A typical consequence of using IBL is that the focus in class is shifted from the instructor to the students, and this is very much the case in my class. When the students are working in their groups, they are sharing ideas with each other. I move about the room, listening in and providing help when asked, usually in the form of a clarifying discussion or motivating questions. I try to avoid giving answers. Sometimes a group will want to explain their ideas to me to see if they are on the right track. If they aren't, I can usually give them a specific example to try which will elucidate their error.

Group Communitcation Issues
Occasionally, I have to encourage group communication. This is most likely at the start of the quarter before the students have become used to our routine. If a group has been quiet, working individually while sitting together, and one of the members asks me for help, I will ask him if he has checked with his group first. If the class as a whole is unusually quiet, I will remind them to use each other as resources. Every once in a while a class may have an overabundance of timid students. If I sense that my presence is making them less likely to vocalize their thoughts, I might actually leave the room for a few minutes to allow them to relax, and to emphasize that they are in charge of their own learning. Sometimes if I just sit down in an inconspicuous corner it is enough for them to start talking.

Faciliating Class Discussion
When the groups have finished working through the problems, I facilitate a class discussion about their results. We have an opportunity to compare different-looking answers, refine understanding and clear up any misinterpretations of the material. We also hopefully arrive at some conjectures we might then be able to prove as theorems.

Group Dynamics

Dr. Treneer observing a student presenting a theorem on a chalkboard at the front of the class
Dr. Treneer takes the observer role during presentation days.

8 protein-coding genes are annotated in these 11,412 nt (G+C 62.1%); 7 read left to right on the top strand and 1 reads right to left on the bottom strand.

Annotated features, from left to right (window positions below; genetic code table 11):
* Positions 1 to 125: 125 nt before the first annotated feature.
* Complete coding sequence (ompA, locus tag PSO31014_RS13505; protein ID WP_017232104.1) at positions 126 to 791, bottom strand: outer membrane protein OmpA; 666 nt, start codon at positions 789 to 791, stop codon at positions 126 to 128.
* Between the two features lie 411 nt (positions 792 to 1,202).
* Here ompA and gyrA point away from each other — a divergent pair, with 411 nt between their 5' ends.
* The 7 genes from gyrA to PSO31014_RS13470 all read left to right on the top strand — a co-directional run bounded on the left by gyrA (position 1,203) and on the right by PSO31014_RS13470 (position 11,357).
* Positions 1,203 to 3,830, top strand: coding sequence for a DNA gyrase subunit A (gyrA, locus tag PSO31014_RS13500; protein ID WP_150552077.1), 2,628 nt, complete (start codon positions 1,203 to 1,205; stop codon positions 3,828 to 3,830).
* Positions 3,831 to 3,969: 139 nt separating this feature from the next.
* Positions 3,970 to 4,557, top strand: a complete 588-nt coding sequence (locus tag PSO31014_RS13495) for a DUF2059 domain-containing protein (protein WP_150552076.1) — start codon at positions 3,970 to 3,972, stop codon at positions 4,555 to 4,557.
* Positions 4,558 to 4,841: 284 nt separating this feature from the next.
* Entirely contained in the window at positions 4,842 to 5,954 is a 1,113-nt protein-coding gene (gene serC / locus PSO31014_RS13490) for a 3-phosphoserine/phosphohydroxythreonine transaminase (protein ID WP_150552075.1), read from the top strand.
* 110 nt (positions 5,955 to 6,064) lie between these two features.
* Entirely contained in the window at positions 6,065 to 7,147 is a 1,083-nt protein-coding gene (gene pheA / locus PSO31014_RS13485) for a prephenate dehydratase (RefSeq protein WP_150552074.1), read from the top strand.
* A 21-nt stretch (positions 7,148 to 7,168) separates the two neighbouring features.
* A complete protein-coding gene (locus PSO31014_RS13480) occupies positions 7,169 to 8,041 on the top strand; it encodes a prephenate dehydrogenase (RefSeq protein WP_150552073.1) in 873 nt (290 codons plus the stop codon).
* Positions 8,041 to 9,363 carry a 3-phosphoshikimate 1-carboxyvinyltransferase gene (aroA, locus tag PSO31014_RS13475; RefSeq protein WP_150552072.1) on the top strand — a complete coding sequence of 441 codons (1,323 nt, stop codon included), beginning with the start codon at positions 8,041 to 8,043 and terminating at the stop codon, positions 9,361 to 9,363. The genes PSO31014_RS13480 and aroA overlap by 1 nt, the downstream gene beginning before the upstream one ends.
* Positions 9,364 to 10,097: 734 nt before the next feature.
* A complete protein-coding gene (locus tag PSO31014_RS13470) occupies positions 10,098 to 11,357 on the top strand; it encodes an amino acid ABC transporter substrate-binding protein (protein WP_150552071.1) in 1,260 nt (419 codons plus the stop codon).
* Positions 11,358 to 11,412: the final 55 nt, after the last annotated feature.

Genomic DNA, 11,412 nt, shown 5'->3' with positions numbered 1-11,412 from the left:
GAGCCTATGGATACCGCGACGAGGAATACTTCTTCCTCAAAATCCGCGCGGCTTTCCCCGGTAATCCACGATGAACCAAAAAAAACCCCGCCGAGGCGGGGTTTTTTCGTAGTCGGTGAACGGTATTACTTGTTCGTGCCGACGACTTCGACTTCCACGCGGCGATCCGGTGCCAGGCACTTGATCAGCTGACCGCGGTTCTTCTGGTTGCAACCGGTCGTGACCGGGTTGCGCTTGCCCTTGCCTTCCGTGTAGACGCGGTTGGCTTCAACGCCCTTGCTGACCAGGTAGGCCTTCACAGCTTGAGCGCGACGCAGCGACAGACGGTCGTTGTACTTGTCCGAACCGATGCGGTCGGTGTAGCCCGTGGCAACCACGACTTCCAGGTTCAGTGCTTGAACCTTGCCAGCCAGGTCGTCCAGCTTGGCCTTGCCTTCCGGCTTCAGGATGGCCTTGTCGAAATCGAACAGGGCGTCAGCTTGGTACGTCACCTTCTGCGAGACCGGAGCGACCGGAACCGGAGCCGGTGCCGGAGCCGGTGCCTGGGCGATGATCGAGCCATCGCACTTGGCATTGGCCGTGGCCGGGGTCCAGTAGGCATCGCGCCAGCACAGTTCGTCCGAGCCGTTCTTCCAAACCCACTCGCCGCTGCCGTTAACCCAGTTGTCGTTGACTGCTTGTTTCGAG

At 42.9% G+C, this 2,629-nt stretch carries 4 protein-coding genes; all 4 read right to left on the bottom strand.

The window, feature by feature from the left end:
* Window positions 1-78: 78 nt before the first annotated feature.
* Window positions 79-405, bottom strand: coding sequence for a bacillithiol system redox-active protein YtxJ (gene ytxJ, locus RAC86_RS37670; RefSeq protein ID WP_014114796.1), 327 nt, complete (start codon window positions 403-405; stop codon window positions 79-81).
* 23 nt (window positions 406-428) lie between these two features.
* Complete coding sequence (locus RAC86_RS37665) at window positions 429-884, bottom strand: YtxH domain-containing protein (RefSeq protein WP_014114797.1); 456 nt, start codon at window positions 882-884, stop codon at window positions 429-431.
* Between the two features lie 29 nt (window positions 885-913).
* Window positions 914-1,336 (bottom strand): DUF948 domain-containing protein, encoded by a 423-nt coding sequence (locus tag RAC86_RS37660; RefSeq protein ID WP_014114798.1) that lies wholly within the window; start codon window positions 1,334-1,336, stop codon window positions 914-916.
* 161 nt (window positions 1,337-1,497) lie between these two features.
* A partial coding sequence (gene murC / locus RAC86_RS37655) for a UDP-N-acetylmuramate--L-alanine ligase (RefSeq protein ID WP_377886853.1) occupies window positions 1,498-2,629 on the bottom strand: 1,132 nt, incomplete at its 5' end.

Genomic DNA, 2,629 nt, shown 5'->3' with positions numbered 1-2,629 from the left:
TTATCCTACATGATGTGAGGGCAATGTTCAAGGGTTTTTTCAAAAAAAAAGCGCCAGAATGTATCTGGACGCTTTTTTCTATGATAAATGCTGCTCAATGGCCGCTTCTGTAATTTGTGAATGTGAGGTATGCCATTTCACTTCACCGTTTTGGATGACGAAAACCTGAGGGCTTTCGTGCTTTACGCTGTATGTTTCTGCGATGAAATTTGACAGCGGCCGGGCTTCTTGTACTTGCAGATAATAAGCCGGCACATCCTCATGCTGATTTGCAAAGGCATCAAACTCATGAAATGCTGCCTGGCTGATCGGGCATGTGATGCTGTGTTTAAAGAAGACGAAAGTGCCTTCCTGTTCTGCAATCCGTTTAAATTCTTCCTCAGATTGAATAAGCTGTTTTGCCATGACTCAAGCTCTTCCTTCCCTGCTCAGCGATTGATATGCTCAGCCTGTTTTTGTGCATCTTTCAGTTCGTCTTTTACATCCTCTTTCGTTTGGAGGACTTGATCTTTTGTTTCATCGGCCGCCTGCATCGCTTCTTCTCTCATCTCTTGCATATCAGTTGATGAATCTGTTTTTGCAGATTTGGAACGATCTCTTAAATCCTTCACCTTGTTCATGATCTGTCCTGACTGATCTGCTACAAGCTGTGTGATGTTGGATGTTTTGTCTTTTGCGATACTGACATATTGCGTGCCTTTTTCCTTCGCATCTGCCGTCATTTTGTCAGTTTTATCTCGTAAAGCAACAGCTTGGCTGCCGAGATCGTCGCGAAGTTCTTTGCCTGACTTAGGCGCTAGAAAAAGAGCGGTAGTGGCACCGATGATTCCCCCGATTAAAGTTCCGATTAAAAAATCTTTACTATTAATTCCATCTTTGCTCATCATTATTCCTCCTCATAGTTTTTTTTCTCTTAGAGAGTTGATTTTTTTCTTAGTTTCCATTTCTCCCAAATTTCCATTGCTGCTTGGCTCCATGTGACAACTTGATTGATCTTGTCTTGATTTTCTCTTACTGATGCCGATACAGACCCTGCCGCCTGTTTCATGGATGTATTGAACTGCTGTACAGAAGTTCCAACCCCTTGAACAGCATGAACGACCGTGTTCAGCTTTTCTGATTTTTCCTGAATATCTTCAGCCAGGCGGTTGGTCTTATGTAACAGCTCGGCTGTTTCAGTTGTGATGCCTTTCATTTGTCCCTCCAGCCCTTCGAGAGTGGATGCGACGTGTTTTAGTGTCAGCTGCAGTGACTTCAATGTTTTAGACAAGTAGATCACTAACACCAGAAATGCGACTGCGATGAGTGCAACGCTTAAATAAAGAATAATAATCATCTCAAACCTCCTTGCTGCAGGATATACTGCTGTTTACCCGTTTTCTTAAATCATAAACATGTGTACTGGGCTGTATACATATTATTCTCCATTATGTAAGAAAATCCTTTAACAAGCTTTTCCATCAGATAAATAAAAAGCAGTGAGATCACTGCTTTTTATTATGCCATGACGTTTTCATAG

I change the groups for each worksheet to give different people a chance to work together. I used to do this randomly, but recently I have paid more attention to individual personalities and abilities in an effort to optimize the group dynamics. I try to place a weaker student in a group with at least one stronger student who is willing and able to explain her work clearly. Conversely, I might wish to separate two students who know each other well and are very used to working with each other, as they might inadvertently exclude other members of their group.

Student Presenters
During presentation days, I put the focus on the student presenters by sitting with the rest of the class. Students volunteer for proofs by signing up on a side board at the start of class. If there is competition for a theorem, I give priority to those with the fewest previous presentations. I evaluate the proof and assess the presentation, but I defer to the students as much as possible to identify errors or other issues. If there is something I think needs to be discussed that isn’t brought up by the students, I will try to point them in the right direction by saying something like, "let’s take a look at this sentence again." General questions often come up and can be discussed organically during this time, particularly questions about notation, writing conventions, and style.